How to apply for Biden's student loan forgiveness - The Washington Post


Category:  News & Politics

Via:  jbb  •  one month ago  •  14 comments

By:   Danielle Douglas-Gabriel (Washington Post)

How to apply for Biden's student loan forgiveness - The Washington Post
White House National Economic Council deputy director Bharat Ramamurti said Friday the application will be ready in early October and borrowers should see relief with four to six weeks.

S E E D E D   C O N T E N T

By Danielle Douglas-GabrielAugust 26, 2022 at 4:25 p.m. EDT Listen 3 min Comment on this storyComment Gift Article Share

The White House said Friday that student loan borrowers will be able to apply for debt cancellation this fall and receive relief within four to six weeks.

Speaking to reporters, White House National Economic Council deputy director Bharat Ramamurti said the Education Department will release the application for President Biden's loan forgiveness program in early October. After making successful applications, borrowers should expect to have their loan balances reduced or in some cases fully erased in a month or so.

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The announcement arrives days after Biden said he would cancel up to $10,000 in federal student loan debt for borrowers who earn less than $125,000 per year, or less than $250,000 for married couples. Those who received Pell Grants, federal aid for lower-income students, could see up to $20,000 in forgiveness.

How President Biden decided to go big on student loan forgiveness

In the wake of the news, borrowers have been clamoring for more information, peppering student loan servicers with questions and crashing the Education Department's website. Details of the plan continue to emerge from the Biden administration, giving borrowers a clearer understanding of how relief will work.

Once the application is out, Ramamurti said borrowers should apply by Nov. 15 to have their balances lowered or eliminated before the student loan payment pause ends on Dec. 31. The Education Department, he said, will process applications on an ongoing basis even after payments resume.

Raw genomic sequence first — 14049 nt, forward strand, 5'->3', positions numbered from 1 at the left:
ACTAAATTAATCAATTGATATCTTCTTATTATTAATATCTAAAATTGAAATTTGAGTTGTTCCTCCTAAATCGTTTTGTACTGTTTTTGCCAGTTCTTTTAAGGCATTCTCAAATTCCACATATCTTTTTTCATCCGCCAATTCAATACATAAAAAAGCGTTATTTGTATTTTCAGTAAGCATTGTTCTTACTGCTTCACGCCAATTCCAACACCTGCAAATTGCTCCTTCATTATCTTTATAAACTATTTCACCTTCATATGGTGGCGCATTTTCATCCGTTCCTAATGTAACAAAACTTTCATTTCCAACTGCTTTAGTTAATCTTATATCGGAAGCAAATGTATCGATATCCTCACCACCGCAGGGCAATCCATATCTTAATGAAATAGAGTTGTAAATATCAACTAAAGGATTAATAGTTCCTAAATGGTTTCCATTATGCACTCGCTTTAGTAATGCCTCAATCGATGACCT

Roughly 8 million borrowers, whose income is already on file at the department, will have their loans automatically forgiven without having to apply. Everyone else can sign up tobe notified when the form goes live.

The White House estimates that nearly 90 percent of relief will go to people earning less than $75,000 and that roughly 20 million borrowers could have their debt completely canceled.

In all, about 43 million people could see some level of forgiveness, officials said.

Calculate how much of your student loan debt can be forgiven

Biden's student loan forgiveness plan, explained

"This plan will lift a large weight from tens of millions of Americans, people who came, by and large, from working families and who are working class now," Ramamurti said. "By lifting this weight, we are not only benefiting them and their families, we are benefiting the communities that they live in and the economy as a whole."

Opponents of the plan continue to assail its fairness and the potential costs. On Friday, Ramamurti provided the first official cost estimate for the program. He said it would reduce average annual revenue in the student loan program by $24 billion a year over the next decade. That would effectively cut in half the amount of money the White House estimates it will collect once student loan payments resume in January.